- Bernard Lee, ESPN Staff Writer
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Watch the heads-up match live on ESPN starting at 9 p.m. ET Tuesday.
On Monday, the 2013 November Nine reconvened at the Penn and Teller Theater in the Rio All-Suite Hotel and Casino. The remaining nine players were competing for not only $8.3 million for first place but also the most coveted prize in poker: the World Series of Poker main event bracelet.
Heading into the final table, most pundits were expecting at least one of the chip leaders and the only former WSOP bracelet winners, JC Tran and Amir Lehavot, to make it to heads-up play. Others believed that the one of the experienced short stacks, Mark Newhouse and David Benefield, might make history and battle heads-up for the bracelet. Some predicted that Michiel Brummelhuis from the Netherlands or Sylvain Loosli from France would become the first player from their respective countries to win the WSOP main event. More expected Marc McLaughlin would become the second French Canadian to win the WSOP main event in four years.
However, the two players that some analysts were leaving out of the conversation -- Ryan Riess and Jay Farber -- are now heads-up, playing for the most coveted title in poker. These two players eliminated all seven opponents from the action (Riess eliminated four; Farber took out three). Both played a tight-aggressive style, playing about 25 percent of all the hands played while winning about 80 percent of the hands that they entered.
Tonight at 9 ET on ESPN, these 20-something-year-old Americans, both making their first WSOP main event cash, will be the center of the poker universe.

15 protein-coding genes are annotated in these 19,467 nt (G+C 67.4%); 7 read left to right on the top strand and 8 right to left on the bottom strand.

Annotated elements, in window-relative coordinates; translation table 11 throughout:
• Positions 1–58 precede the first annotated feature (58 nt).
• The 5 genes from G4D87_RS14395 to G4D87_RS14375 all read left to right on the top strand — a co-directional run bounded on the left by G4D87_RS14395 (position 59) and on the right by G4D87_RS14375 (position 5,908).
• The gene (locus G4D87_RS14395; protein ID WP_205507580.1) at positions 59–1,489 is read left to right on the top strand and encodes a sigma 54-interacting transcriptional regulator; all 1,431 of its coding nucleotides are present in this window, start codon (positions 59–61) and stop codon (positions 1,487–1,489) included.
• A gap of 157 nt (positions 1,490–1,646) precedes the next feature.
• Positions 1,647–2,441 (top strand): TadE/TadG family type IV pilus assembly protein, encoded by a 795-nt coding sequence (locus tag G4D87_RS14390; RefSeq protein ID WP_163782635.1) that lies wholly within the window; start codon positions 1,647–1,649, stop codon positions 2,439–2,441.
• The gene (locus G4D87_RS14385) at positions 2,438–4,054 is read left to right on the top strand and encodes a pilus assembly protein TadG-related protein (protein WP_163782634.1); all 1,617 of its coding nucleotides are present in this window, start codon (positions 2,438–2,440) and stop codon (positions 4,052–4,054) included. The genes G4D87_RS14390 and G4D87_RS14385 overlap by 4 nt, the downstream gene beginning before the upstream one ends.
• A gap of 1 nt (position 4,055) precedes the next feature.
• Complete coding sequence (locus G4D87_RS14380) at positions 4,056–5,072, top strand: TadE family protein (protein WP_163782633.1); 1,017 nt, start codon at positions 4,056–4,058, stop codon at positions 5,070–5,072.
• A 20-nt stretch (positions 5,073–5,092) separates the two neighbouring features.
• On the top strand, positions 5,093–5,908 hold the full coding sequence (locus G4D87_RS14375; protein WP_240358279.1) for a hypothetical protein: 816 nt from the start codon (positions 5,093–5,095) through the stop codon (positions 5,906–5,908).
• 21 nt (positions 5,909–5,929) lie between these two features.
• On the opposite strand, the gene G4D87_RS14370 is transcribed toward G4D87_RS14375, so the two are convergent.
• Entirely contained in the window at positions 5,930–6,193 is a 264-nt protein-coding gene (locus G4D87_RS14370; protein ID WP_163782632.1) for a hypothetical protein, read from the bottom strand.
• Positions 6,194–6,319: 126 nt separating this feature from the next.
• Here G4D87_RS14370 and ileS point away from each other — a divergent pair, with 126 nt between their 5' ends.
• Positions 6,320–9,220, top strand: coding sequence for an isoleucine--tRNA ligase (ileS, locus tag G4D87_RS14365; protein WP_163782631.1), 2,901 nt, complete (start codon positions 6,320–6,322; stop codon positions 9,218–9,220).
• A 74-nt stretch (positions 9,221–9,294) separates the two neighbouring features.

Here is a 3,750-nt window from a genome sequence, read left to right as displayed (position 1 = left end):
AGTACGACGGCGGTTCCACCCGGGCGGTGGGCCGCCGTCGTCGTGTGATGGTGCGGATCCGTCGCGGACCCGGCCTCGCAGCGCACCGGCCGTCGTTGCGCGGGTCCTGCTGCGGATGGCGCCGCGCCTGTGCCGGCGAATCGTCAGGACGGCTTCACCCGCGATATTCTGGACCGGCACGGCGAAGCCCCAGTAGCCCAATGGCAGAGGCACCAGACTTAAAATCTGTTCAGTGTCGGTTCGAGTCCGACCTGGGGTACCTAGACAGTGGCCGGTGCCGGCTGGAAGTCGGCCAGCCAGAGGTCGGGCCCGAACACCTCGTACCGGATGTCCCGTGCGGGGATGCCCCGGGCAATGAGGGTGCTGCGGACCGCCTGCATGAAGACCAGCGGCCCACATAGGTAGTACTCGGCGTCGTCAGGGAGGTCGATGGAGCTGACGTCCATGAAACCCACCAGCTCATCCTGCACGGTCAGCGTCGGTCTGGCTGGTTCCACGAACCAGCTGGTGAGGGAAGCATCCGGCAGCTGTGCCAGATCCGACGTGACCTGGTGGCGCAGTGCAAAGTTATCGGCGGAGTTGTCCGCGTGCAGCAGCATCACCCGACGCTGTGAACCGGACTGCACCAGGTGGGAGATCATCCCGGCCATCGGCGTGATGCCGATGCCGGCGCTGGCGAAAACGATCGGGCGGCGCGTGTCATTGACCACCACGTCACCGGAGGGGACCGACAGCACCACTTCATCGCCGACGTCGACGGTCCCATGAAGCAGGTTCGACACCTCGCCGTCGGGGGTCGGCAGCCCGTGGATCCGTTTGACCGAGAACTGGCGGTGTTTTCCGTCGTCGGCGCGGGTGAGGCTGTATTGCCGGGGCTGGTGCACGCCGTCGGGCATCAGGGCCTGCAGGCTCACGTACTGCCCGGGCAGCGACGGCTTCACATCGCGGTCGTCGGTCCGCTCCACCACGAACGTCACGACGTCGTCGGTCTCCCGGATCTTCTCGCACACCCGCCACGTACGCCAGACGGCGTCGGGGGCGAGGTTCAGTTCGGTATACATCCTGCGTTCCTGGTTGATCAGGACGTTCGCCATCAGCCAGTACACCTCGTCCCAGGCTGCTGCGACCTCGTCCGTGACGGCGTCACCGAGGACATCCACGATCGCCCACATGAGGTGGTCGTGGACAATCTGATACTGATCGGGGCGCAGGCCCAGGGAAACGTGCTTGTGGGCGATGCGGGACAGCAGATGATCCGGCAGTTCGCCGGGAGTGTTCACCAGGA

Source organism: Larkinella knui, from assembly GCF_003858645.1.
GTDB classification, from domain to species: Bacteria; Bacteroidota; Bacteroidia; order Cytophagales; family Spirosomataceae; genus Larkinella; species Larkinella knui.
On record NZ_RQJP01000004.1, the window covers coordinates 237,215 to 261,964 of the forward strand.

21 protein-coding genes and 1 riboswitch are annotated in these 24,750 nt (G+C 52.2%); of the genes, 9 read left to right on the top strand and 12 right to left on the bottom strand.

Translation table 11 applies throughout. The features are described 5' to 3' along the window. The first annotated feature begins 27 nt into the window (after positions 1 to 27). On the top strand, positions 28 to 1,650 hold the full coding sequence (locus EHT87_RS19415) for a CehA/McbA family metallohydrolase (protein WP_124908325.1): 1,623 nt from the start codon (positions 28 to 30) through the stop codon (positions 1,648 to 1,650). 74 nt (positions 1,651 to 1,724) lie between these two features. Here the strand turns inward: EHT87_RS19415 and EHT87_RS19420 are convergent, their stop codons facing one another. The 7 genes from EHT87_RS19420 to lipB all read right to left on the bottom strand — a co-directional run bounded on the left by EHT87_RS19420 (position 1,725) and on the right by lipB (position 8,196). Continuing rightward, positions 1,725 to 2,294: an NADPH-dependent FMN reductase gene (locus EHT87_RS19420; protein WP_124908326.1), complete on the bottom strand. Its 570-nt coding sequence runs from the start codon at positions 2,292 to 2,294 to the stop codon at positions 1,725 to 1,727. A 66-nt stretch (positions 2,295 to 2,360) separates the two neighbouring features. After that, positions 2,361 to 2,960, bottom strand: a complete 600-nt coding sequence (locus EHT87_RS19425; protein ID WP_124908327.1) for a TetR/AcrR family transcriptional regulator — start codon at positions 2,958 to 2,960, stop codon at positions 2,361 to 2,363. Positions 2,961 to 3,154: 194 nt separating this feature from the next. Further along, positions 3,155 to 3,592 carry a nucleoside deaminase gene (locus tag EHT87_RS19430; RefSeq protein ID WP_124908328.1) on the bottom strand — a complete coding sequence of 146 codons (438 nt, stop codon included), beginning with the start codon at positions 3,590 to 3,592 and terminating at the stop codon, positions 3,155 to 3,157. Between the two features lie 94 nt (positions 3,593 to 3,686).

Las Vegas native Farber enters the heads-up battle with 105 million in chips, while his East Lansing, Mich., native opponent Riess has 85.675 million. When the two return to action, the blinds will be 500,000/1 million with a 150,000 ante, as Level 39 began only about 15 minutes earlier. The average stack in heads-up is over 95 big blinds.
Does this sound familiar? Last year, heading into three-handed play, the average stack was 110 big blinds, and they played three-handed for over 11 hours. These players and the poker world should be prepared for a potentially long heads-up battle for the WSOP main event crown. The longest heads-up battle in the WSOP main event occurred in 1983 between Tom McEvoy and Rod Peate and lasted about 7½ hours.
I'm sure both players had a restless night sleep, as they are strategizing how they can be the player holding the WSOP main event bracelet over their head.
Here's what both players should do if they want to win and join the ranks of poker immortality.
Jay Farber: In 2003, an amateur poker player, who was an accountant by trade, shocked the world by capturing the WSOP main event. Norman Chad immortalized the moment by stating that "This is beyond fairy tale. This is inconceivable."
Ten years later, the world of poker has the Moneymaker Factor to thank for its meteoric success. Over the past several years, many young online professionals have comprised the WSOP final tables with impressive poker résumés. However, tonight, another amateur player, whose day job is a VIP nightclub host, is leading the way at the 2013 WSOP final table.